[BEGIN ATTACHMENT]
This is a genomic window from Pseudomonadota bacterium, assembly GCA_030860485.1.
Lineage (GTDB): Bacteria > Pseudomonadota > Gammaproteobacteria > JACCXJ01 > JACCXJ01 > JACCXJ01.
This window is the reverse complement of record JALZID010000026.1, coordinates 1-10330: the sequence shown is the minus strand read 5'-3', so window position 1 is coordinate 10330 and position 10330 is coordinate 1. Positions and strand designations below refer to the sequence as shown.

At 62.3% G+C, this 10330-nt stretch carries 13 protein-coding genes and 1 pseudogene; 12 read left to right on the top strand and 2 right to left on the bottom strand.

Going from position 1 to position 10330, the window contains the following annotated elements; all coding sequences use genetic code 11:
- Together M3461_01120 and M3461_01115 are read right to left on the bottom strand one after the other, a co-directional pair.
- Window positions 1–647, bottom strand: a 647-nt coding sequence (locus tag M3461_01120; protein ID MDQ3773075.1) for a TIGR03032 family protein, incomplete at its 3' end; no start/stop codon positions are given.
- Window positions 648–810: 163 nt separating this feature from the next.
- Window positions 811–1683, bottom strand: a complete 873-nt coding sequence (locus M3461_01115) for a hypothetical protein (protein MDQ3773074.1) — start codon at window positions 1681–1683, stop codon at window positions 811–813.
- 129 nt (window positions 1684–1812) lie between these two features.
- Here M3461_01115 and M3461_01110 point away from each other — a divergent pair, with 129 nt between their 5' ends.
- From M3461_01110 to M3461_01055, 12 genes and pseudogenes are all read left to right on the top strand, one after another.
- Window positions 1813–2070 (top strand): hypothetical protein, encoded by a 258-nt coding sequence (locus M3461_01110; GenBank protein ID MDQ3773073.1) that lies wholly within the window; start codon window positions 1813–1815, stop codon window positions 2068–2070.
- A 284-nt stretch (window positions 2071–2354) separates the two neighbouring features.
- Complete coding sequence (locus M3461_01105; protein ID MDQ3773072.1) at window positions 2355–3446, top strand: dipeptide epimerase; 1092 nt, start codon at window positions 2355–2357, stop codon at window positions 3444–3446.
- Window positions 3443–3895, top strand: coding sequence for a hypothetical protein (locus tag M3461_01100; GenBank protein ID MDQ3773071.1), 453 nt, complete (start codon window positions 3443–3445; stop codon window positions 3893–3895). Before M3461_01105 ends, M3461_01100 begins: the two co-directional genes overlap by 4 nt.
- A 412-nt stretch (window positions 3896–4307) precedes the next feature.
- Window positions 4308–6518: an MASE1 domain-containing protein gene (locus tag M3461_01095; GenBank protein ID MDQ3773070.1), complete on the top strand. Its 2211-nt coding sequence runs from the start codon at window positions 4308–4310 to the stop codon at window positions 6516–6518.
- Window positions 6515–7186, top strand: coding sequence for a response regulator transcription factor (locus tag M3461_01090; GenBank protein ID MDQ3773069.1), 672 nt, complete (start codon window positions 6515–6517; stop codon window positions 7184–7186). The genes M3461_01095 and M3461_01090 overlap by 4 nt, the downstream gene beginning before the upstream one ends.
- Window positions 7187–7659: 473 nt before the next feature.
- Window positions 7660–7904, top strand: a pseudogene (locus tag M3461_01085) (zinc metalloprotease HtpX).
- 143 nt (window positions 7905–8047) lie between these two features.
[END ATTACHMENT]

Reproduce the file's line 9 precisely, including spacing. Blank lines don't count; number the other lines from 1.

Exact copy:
- Window positions 811–1683, bottom strand: a complete 873-nt coding sequence (locus M3461_01115) for a hypothetical protein (protein MDQ3773074.1) — start codon at window positions 1681–1683, stop codon at window positions 811–813.